New Intel Vulnerabilities Now Patched in All Supported Ubuntu Releases

New Intel Vulnerabilities


Following the recent Linux kernel updates for Ubuntu 20.10 and all the supported Ubuntu releases, Canonical published today an updated version of the Intel Microcode package to address the latest vulnerabilities.

In addition to the CVE-2020-8694 vulnerability already patched in the Linux kernels of all supported Ubuntu releases, the new Intel Microcode update also patches the CVE-2020-8695, CVE-2020-8696 and CVE-2020-8698 vulnerabilities, which could allow a local attacker to expose sensitive information.

CVE-2020-8695 was discovered by Andreas Kogler, Catherine Easdon, Claudio Canella, Daniel Gruss, David Oswald, Michael Schwarz, and Moritz Lipp, in the Intel Running Average Power Limit (RAPL) feature of certain Intel processors, which allowed for a side-channel attack based on power consumption measurements.

On the other hand, CVE-2020-8696 and CVE-2020-8698 were discovered by Ezra Caltum, Joseph Nuzman, Nir Shildan, and Ofir Joseff in some Intel processors, causing them to improperly isolate shared resources or remove sensitive information before storage or transfer. These could allow an authenticated user to potentially enable information disclosure via local access.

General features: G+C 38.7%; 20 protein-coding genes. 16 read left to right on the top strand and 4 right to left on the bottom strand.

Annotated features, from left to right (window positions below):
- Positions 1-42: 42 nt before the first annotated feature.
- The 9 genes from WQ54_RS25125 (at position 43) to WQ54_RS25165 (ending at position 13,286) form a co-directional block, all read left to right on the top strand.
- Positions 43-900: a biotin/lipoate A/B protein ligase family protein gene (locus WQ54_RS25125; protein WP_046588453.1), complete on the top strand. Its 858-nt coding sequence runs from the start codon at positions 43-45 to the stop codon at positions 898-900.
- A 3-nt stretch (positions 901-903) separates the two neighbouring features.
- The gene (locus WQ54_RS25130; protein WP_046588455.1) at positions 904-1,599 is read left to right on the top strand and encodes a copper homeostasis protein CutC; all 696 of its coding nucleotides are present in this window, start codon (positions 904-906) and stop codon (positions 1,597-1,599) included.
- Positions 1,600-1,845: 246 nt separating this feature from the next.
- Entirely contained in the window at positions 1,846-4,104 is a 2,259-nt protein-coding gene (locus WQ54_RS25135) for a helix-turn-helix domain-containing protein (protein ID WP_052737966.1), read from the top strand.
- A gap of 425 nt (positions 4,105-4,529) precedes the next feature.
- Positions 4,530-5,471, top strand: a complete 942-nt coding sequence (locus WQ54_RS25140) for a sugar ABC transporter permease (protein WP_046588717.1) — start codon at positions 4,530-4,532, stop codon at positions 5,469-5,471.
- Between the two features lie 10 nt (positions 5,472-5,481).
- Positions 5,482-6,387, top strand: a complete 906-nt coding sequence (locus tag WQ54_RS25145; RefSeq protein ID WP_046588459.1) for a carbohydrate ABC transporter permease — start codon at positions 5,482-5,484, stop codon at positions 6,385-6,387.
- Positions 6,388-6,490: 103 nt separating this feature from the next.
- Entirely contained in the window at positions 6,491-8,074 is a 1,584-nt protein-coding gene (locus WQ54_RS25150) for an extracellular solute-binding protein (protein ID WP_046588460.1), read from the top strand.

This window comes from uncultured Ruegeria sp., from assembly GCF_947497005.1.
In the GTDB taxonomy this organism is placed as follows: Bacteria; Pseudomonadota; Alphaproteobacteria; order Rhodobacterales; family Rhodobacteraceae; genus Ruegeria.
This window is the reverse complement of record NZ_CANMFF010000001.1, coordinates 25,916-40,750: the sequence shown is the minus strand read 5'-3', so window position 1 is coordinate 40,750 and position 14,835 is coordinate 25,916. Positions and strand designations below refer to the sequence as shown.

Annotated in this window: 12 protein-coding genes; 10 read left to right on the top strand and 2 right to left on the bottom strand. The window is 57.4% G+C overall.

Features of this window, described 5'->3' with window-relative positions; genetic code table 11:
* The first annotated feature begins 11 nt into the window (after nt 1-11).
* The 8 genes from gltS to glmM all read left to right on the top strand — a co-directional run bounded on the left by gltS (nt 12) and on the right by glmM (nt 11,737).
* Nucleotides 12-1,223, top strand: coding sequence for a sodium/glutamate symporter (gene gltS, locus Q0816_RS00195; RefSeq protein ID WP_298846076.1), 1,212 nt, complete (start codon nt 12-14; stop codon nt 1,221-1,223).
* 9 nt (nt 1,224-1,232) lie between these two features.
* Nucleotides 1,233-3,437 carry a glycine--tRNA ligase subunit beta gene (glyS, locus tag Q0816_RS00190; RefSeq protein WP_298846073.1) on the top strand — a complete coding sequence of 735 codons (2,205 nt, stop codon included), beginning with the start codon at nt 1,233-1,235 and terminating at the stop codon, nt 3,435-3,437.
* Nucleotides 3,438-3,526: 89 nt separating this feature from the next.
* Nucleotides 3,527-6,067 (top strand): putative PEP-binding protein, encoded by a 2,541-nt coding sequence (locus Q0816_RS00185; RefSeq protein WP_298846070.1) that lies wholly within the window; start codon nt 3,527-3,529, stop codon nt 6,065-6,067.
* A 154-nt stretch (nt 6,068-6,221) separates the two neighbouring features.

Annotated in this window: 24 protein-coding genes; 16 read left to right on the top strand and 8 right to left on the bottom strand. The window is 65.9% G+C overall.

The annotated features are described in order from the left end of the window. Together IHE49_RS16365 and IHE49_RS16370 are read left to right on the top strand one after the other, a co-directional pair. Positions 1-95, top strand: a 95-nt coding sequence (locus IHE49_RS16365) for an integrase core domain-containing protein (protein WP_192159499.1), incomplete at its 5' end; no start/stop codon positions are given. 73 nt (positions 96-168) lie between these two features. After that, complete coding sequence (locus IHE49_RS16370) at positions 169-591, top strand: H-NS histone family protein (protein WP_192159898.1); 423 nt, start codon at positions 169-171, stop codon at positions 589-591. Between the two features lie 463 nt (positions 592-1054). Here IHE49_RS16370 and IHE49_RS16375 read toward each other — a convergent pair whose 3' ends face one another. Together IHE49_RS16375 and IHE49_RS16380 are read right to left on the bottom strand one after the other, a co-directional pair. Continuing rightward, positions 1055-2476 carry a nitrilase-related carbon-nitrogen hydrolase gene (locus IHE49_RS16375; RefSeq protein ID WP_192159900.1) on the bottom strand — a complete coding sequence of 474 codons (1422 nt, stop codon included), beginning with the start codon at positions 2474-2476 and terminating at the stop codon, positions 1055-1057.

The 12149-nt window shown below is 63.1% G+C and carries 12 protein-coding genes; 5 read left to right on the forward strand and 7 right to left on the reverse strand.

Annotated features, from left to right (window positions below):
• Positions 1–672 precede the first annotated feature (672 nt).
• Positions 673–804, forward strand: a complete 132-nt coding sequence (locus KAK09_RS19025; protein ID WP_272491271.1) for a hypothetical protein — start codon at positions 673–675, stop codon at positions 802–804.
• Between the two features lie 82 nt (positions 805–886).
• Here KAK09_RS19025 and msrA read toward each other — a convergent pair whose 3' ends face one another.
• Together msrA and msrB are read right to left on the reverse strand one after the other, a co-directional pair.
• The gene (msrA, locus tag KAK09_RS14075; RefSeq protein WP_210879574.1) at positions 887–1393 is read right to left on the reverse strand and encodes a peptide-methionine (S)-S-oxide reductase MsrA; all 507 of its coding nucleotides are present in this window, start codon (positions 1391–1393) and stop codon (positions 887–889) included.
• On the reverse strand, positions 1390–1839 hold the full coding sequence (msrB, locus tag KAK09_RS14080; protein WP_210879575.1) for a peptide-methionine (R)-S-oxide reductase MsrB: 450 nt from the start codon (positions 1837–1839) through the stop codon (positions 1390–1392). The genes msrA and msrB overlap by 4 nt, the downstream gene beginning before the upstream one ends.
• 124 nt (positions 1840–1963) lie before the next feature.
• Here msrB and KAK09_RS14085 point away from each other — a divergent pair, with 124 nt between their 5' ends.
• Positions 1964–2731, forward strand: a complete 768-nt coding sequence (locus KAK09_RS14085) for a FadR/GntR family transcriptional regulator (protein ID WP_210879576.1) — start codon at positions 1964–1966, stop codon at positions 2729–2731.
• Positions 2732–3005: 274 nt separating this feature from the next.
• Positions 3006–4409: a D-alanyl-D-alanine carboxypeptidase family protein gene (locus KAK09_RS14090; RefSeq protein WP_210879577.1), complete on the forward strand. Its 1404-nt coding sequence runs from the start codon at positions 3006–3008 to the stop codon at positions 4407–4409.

While CVE-2020-8698 was marked by Intel as having a medium security impact, CVE-2020-8696 is tagged with a low security impact. More details are available in Intel’s latest security advisory.

Canonical was quick to publish new versions of the Intel Microcode package for all supported Ubuntu Linux releases, including Ubuntu 20.10, Ubuntu 20.04 LTS, Ubuntu 18.04 LTS, Ubuntu 16.04 LTS, and Ubuntu 14.04 ESM.

All users are urged to update their installations as soon as possible to intel-microcode 3.20201110.0, which is now available in the main archives. To update, run the command below in a terminal emulator, which will also install the latest Linux kernel updates.

sudo apt update && sudo apt full-upgrade

Most probably, these vulnerabilities will also be patched in Debian GNU/Linux, SUSE Linux, Red Hat Enterprise Linux, and many other well-known operating systems, as well as all the other Ubuntu derivatives, so make sure you update your installations regularly.

Update: Canonical reverted this update on all supported Ubuntu releases due to a regression causing boot failures on certain Tiger Lake system. More details here.

Last updated 2 weeks ago

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